Arcadia Realty Corp. co-founders John Hodge and Bill Gietema want to build neighborhoods that attract families — generation after generation.
Dallas-based Arcadia specializes in developing master-planned mixed-use developments that blend single-family homes with townhomes, apartments, health and fitness, open spaces, commercial businesses, and other amenities.
Co-founders John Hodge and Bill Gietema design their properties with a simple question in mind.
“How do we create great places?” Gietema said. The answer comes in the form of innovative developments that put the needs of families and the cities they live in first.
The two have been working together since their days as students at the Massachusetts Institute of Technology, where both earned masters’ degrees.
“I consider him one of the best planners in the nation. Some of this stuff really is cutting edge.”
John Hodge on his partner
Hodge has great admiration for Gietema, who is responsible for the firm’s entitlements, land planning, and development operations.
“I consider him one of the best planners in the nation,” Hodge said of Gietema. “Some of this stuff really is cutting edge.”
Hodge is responsible for acquisitions, finance, strategic planning, and administration.
“John is the master of getting banks,” Gietema said of his partner.
Together, they have developed some of the most-creative traditional communities in North Texas — places such as The Canals at Grand Park in Frisco, the Homestead at Liberty Grove in Rowlett, The Parks at Raiford Crossing in Carrollton, the 333-acre HomeTown North Richland Hills, Cambridge Gate in Dallas, and The Homestead in Carrollton.
What makes their more-than 30 communities unique is the approach Gietema takes to incorporating multiple features into communities with planned traffic flows, plentiful amenities, and an approach that attracts families as they grow and age. They build neighborhoods that are attractive to young and old alike, a place where children buy homes near their parents and their grandparents.
Take The Canals at Grand Park in Frisco, for example. In addition to its mix of urban flats, townhomes, single-family homes for adults and families with children, you’ll find senior independent living, assisted living, and memory care facilities in one neighborhood.
Arcadia has found success, in great part, because it has worked with the leaders in DFW cities to design rules that create long-term value for the homeowners and the city.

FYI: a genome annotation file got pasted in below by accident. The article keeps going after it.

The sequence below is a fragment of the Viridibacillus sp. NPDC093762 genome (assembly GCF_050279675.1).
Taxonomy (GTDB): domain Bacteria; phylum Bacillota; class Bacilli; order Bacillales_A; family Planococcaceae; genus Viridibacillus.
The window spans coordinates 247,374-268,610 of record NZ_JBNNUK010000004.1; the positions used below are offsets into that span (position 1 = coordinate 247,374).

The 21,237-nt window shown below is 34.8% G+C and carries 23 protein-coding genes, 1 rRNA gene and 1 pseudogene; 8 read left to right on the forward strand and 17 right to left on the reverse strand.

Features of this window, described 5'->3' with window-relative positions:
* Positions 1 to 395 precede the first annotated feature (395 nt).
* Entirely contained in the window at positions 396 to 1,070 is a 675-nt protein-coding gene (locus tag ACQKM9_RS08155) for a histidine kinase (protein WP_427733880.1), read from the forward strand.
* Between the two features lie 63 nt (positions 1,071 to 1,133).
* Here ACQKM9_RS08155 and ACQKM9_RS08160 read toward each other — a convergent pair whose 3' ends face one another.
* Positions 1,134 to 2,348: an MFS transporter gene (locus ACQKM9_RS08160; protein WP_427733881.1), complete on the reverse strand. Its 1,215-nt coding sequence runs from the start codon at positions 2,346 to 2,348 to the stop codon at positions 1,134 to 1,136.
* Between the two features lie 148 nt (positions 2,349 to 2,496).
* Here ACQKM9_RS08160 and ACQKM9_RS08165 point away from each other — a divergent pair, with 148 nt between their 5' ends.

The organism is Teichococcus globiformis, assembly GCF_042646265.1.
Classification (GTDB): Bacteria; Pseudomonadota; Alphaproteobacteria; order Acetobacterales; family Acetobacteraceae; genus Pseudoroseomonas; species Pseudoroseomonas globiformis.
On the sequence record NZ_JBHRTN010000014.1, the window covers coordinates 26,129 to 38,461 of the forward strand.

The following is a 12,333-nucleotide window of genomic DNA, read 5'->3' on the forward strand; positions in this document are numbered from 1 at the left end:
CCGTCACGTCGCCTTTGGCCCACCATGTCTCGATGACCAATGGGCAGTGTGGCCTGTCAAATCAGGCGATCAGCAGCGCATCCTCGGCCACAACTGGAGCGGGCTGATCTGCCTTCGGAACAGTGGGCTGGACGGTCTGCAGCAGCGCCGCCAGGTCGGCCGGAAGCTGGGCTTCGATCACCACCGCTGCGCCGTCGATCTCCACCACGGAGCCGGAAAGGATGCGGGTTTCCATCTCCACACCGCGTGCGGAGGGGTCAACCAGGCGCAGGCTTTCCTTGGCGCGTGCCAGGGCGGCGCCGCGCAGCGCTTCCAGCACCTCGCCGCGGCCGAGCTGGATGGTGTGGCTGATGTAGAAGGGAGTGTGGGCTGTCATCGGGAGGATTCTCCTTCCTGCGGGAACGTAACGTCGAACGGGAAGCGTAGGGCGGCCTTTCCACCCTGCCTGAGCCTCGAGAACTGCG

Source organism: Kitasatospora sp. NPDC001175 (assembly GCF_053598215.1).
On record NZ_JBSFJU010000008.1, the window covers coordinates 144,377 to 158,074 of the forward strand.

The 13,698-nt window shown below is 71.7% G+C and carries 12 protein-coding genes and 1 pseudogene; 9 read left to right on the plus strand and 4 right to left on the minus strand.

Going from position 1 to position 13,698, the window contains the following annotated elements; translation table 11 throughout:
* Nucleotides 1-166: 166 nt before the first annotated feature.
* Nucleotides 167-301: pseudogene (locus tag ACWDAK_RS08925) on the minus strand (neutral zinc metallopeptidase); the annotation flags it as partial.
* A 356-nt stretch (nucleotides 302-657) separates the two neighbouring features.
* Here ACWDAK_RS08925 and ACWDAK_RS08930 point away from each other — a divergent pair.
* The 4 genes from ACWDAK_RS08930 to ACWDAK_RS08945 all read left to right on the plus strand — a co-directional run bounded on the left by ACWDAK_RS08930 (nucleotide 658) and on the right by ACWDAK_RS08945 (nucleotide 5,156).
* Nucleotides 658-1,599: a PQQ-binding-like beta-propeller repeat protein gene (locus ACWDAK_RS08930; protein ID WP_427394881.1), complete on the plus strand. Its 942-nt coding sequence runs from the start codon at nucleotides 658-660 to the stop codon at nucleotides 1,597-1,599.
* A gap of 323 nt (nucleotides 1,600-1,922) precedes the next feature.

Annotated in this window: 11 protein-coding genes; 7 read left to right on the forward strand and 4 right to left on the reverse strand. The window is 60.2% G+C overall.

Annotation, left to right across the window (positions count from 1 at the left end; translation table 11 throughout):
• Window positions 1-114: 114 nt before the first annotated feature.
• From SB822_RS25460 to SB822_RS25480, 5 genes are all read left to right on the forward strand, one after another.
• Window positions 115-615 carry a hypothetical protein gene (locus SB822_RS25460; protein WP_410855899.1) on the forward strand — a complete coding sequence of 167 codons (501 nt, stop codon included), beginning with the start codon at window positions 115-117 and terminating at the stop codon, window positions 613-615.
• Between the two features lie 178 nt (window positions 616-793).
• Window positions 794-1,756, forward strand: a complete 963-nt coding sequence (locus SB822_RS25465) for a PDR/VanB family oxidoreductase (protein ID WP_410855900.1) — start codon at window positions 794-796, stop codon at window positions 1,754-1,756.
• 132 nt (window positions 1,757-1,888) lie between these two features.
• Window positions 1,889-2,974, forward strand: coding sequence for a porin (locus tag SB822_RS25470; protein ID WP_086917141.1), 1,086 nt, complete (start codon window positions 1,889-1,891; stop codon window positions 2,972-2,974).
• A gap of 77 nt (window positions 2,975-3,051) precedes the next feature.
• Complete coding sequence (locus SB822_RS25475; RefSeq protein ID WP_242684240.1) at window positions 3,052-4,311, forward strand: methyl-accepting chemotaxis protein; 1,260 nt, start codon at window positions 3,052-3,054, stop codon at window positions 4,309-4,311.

Arcadia does market research to determine what clients want, and is willing to try different things to see how they work out and are accepted.
It has developed state-of-the art “visual preferencing” techniques and supports an MIT research project into homebuyer preferences.
They make sure that their neighborhoods have a variety of housing types for a variety of households.
“We’ve got some neighborhoods where people have moved three to four times to stay in the neighborhood,” Gietama said.
ARCADIA SEES NEIGHBORHOODS AS A LIFESTYLE
They want people to see their neighborhoods as a lifestyle, not just a place that provides shelter.
Gietema and Hodge have worked hard to show cities that if they work together in zoning and setbacks, that the developers can create locations that have a long life and will have sustainable values moving forward.
“The most-sustainable neighborhoods are the ones that are most-loved,” Gietema said.
In its first large-scale traditional neighborhood — The Homestead at Carrollton — Arcadia introduced the use of “Gift to the Street” setbacks to allow for porches and bay windows in the front of the house while putting vehicle parking in the back.
Arcadia introduced the use of detached garages and “granny flats” to the area. Granny flats are self-contained accommodations on a property that are appropriate for an elderly relative.
The neighborhood used one-way streets around parks and replaced an arterial road with parallel residential collectors.
Gietema said that more than 90 percent of buyers want their property in that design and that some cities have a new generation of planners that are progressive and have “a better insight of what people want.”
“We kind of harvest dreams. We’re going to design a place with you in mind.”
He said the city of Rowlett is a good example of that new way of thinking about residential development.
“It’s a great time to be a developer of traditional neighborhoods,” Gietema said.
“We kind of harvest dreams,” he said. “We’re going to design a place with you in mind.”
Hodge and Gietema are selective about the builders that they allow to construct homes in their neighborhoods — they’ve worked with three to four builders over the years.
Gietema said that the teamwork between the developer, the builders, and the planners is like an orchestra, with the land as the concert hall.
And, it’s important to Hodge and Gietema that they accomplish what they say they will in their neighborhoods.
“We sacrifice bottom line to be good on our word,” Gietema said. “The ethical aspect of real estate development — I’m totally passionate about that.”
This article first appeared in the Dallas-Fort Worth Real Estate Review.
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